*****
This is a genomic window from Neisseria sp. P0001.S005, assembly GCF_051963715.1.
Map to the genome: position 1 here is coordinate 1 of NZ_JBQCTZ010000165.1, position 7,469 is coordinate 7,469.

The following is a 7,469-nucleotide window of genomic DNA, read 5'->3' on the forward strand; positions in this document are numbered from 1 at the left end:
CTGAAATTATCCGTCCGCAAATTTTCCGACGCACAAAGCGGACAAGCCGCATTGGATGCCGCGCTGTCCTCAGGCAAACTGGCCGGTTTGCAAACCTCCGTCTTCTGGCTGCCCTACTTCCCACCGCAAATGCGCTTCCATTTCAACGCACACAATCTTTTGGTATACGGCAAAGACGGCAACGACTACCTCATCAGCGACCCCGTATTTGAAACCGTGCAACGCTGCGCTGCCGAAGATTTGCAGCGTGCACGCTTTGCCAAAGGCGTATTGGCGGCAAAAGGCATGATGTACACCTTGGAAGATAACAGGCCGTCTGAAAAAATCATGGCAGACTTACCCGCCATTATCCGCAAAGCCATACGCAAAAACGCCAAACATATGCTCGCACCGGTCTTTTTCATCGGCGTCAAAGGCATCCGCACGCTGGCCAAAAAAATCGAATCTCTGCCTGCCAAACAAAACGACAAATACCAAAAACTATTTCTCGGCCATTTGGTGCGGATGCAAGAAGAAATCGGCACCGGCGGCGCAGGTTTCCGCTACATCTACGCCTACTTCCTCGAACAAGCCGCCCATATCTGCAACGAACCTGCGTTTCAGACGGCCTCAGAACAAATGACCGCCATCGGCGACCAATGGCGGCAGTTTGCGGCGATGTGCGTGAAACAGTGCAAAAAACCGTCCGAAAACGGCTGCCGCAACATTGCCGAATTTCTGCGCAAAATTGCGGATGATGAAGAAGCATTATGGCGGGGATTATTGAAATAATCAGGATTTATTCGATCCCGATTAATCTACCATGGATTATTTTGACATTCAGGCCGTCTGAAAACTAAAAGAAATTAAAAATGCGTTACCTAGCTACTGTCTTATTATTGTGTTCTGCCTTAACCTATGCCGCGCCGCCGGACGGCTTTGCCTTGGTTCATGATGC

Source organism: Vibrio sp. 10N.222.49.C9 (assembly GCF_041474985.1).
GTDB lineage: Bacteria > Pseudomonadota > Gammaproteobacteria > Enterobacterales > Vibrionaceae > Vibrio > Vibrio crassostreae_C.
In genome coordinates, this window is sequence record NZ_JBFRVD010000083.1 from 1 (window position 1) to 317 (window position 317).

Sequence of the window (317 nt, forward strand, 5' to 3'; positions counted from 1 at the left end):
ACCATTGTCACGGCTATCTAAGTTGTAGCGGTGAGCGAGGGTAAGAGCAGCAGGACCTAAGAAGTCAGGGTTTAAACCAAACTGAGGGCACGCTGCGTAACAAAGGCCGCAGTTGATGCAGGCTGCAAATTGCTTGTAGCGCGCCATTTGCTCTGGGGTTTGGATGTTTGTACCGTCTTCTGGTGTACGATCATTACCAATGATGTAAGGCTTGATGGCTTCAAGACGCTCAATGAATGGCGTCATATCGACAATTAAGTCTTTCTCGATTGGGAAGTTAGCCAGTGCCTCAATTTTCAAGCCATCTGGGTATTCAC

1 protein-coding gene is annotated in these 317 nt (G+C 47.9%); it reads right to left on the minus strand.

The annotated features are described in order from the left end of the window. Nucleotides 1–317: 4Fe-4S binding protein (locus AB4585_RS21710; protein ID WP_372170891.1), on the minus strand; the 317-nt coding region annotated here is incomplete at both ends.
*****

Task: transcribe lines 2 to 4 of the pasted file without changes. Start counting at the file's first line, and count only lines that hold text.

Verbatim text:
Map to the genome: position 1 here is coordinate 1 of NZ_JBQCTZ010000165.1, position 7,469 is coordinate 7,469.

The following is a 7,469-nucleotide window of genomic DNA, read 5'->3' on the forward strand; positions in this document are numbered from 1 at the left end:
CTGAAATTATCCGTCCGCAAATTTTCCGACGCACAAAGCGGACAAGCCGCATTGGATGCCGCGCTGTCCTCAGGCAAACTGGCCGGTTTGCAAACCTCCGTCTTCTGGCTGCCCTACTTCCCACCGCAAATGCGCTTCCATTTCAACGCACACAATCTTTTGGTATACGGCAAAGACGGCAACGACTACCTCATCAGCGACCCCGTATTTGAAACCGTGCAACGCTGCGCTGCCGAAGATTTGCAGCGTGCACGCTTTGCCAAAGGCGTATTGGCGGCAAAAGGCATGATGTACACCTTGGAAGATAACAGGCCGTCTGAAAAAATCATGGCAGACTTACCCGCCATTATCCGCAAAGCCATACGCAAAAACGCCAAACATATGCTCGCACCGGTCTTTTTCATCGGCGTCAAAGGCATCCGCACGCTGGCCAAAAAAATCGAATCTCTGCCTGCCAAACAAAACGACAAATACCAAAAACTATTTCTCGGCCATTTGGTGCGGATGCAAGAAGAAATCGGCACCGGCGGCGCAGGTTTCCGCTACATCTACGCCTACTTCCTCGAACAAGCCGCCCATATCTGCAACGAACCTGCGTTTCAGACGGCCTCAGAACAAATGACCGCCATCGGCGACCAATGGCGGCAGTTTGCGGCGATGTGCGTGAAACAGTGCAAAAAACCGTCCGAAAACGGCTGCCGCAACATTGCCGAATTTCTGCGCAAAATTGCGGATGATGAAGAAGCATTATGGCGGGGATTATTGAAATAATCAGGATTTATTCGATCCCGATTAATCTACCATGGATTATTTTGACATTCAGGCCGTCTGAAAACTAAAAGAAATTAAAAATGCGTTACCTAGCTACTGTCTTATTATTGTGTTCTGCCTTAACCTATGCCGCGCCGCCGGACGGCTTTGCCTTGGTTCATGATGC